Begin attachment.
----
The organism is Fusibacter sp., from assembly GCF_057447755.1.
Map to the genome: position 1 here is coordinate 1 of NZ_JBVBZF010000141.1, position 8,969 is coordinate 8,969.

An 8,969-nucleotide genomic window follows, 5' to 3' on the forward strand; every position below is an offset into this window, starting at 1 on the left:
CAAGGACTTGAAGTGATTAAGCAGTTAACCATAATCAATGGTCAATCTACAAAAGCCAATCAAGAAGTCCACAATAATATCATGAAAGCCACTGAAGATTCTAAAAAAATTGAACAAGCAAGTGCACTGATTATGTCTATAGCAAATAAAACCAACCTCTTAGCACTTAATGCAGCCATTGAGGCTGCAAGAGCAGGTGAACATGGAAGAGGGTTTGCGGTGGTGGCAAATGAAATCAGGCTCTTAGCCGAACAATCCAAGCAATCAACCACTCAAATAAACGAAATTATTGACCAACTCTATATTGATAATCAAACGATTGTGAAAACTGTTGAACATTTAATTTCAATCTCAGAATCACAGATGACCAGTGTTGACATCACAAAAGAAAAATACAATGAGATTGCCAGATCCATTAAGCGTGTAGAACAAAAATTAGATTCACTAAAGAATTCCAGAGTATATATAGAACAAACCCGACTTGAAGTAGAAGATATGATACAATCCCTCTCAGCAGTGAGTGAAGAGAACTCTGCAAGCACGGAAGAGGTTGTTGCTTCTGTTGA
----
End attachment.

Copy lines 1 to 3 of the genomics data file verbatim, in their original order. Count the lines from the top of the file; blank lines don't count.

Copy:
The organism is Fusibacter sp., from assembly GCF_057447755.1.
Map to the genome: position 1 here is coordinate 1 of NZ_JBVBZF010000141.1, position 8,969 is coordinate 8,969.

An 8,969-nucleotide genomic window follows, 5' to 3' on the forward strand; every position below is an offset into this window, starting at 1 on the left: